More often than not, the discourse on abortion tends to center the experiences of the women who seek abortions. Without a doubt, the focus placed on these women is with good reason. After all, the social stigma they face from their communities when seeking to exercise agency over their own bodies is significant. In some cases, this stigma even poses as an insurmountable obstacle when it comes to accessing safe abortion services. Even so, while the social stigma faced by women who seek abortions is fairly well-documented, there is another group whose experiences tend to be overlooked. These are the abortion providers – a somewhat invisible, but extremely crucial feature of the sexual and reproductive health care rights landscape. Indeed, there is a need for a distinction between pro-choice abortion providers who provide the highest quality of care to abortion seekers and the not-so-great abortion providers unfortunately, who purposefully compromise the quality of care to their abortion patients because of internalized abortion stigma. It is therefore important to note that some women do face obstetric violence and stigma from abortion providers who might tend to bring their own internalized biases to the table.
Nevertheless, it is almost impossible to overstate the importance of pro-choice abortion providers. Not only do they provide the medical support that allows women to make their own reproductive choices, but they also offer critical post-abortion care that, if not made available, could result in life-threatening medical complications for women. Therefore, in a very real sense, abortion care providers offer a much-needed lifeline to women who seek abortions. What’s more, the nature of services they provide means that they, together with the women who seek abortions, are constantly at the center of the abortion scene.
Why Abortion Providers Face Stigma
What accounts for the stigma typically faced by abortion providers? Just like in the case of the women who seek abortions, a significant portion of it comes from the very community networks in which abortion providers work. In many cases, conservative societal views held by the individuals in a particular community are the drivers of negative attitudes towards abortion. In addition, the conservative norms that surface from such negative attitudes make it difficult for workers to disclose that they offer abortion services to women.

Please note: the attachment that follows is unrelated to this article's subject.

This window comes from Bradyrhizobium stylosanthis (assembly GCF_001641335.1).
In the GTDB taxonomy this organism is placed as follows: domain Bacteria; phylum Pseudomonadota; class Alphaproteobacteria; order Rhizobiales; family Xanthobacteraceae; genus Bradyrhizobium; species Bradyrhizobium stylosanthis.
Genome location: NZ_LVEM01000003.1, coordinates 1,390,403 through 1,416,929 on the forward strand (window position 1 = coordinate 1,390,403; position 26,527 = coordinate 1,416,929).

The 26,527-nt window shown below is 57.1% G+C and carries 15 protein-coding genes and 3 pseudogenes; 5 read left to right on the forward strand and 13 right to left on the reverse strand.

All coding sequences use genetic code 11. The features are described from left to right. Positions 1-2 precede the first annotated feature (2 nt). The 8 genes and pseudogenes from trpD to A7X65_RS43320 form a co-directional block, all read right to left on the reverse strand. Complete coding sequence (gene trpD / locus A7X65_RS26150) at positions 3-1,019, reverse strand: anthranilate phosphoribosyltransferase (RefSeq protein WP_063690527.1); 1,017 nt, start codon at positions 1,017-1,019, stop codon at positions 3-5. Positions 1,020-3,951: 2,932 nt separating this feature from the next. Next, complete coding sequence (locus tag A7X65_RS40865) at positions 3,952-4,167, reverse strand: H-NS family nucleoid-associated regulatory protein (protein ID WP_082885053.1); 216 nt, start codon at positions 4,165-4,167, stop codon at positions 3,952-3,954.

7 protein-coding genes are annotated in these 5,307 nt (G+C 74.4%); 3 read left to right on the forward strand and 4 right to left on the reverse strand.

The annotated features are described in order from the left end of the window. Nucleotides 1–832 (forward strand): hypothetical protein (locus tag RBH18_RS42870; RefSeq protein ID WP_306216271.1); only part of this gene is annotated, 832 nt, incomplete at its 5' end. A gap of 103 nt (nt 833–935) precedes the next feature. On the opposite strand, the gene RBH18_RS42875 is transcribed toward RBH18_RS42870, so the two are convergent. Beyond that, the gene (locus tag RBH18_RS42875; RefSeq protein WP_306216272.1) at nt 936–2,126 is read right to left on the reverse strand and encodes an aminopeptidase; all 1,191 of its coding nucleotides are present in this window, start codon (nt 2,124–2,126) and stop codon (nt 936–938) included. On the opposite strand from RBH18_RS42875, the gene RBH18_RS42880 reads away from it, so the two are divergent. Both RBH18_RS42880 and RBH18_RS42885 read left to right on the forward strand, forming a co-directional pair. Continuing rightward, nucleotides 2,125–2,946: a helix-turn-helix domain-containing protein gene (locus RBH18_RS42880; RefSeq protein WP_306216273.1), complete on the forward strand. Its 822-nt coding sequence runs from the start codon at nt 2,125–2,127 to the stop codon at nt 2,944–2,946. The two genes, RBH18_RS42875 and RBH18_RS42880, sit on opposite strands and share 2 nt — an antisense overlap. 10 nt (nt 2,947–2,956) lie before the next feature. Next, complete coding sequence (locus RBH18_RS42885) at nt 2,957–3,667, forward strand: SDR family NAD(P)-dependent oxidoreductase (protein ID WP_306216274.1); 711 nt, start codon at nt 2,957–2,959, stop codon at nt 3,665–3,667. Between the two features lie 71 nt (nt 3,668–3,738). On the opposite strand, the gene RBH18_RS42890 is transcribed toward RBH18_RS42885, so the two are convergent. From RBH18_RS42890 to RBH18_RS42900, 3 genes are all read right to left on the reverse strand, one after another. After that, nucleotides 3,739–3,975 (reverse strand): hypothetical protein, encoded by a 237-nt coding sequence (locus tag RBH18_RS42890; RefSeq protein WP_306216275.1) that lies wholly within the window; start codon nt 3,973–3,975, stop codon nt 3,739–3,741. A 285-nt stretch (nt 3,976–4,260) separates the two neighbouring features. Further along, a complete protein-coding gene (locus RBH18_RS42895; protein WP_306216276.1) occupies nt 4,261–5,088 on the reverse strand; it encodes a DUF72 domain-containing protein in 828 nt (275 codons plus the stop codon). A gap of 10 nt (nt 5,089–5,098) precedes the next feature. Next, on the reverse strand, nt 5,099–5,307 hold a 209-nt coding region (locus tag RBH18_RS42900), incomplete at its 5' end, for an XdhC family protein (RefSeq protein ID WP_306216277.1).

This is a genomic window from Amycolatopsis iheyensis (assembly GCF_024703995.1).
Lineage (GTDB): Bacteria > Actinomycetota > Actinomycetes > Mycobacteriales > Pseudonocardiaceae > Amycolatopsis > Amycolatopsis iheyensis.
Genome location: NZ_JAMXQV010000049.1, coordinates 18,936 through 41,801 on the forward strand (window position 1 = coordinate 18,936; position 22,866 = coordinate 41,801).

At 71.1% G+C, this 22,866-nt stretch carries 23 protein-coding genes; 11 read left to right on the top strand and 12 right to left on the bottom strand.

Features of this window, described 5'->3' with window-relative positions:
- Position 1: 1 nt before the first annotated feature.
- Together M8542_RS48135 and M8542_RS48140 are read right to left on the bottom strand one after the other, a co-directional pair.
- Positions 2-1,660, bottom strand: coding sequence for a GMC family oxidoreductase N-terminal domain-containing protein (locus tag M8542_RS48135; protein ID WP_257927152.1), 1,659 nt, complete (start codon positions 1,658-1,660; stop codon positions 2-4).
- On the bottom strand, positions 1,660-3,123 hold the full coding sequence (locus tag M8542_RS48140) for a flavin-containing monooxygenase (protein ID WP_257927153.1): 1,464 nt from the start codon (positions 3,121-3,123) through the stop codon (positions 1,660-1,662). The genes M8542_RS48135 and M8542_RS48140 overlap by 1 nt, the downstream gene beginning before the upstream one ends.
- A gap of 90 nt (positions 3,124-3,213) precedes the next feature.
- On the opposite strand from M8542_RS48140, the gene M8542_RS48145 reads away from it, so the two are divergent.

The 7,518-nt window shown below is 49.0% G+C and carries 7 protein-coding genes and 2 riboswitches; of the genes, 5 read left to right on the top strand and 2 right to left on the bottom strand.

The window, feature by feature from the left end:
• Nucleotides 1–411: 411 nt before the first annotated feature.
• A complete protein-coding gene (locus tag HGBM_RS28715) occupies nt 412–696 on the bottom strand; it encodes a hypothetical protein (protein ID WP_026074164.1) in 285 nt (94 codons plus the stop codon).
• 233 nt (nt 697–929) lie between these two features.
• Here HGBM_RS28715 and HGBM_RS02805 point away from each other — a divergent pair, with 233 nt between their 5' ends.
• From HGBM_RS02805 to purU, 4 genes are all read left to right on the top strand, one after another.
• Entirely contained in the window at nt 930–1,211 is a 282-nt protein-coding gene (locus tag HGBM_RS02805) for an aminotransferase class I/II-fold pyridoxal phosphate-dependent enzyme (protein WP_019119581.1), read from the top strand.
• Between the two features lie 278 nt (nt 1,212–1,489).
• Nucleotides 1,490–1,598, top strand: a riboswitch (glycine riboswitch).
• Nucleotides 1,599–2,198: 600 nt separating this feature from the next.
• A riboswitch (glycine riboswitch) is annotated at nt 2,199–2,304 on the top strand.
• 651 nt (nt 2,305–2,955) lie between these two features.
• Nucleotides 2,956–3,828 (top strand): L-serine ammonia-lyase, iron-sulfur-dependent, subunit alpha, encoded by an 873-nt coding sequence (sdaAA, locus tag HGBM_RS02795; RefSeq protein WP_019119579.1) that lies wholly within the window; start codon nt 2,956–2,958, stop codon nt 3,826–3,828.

Institutions such as the law and religion also account for some of the stigma faced by abortion providers. In territories where abortion is illegal, abortion care providers have to contend with the fact that their provision of abortion services practically goes against the law. In addition to that, certain religious institutions may also cast aspersions on their work, therefore painting abortion providers as immoral. In the end, the involvement of abortion providers in what certain factions of the society consider legally and morally reprehensible underlies the stigma to which they are subjected.
The Many Faces of Abortion Stigma
It is also worth considering that the stigma that abortion care providers face is different from that usually faced by women who seek abortions. First, the constant exposure that abortion providers have to abortion makes social stigma a part of their everyday experience and, in some cases, an unshakeable part of their identity.
Secondly, the fact that abortion care providers are continually exposed to abortion means that they are likely to be subjected to endless stigma as a result of their continued provision of abortion services.
Thirdly, the fact that abortion care providers tend to be few and far between means that the few providers that exist receive an intense amount of scrutiny, thereby affecting the extent to which they can handle the social stigma. Additionally, the small numbers of abortion providers may lead to provider burnout, therefore intensifying the effect of the stigma.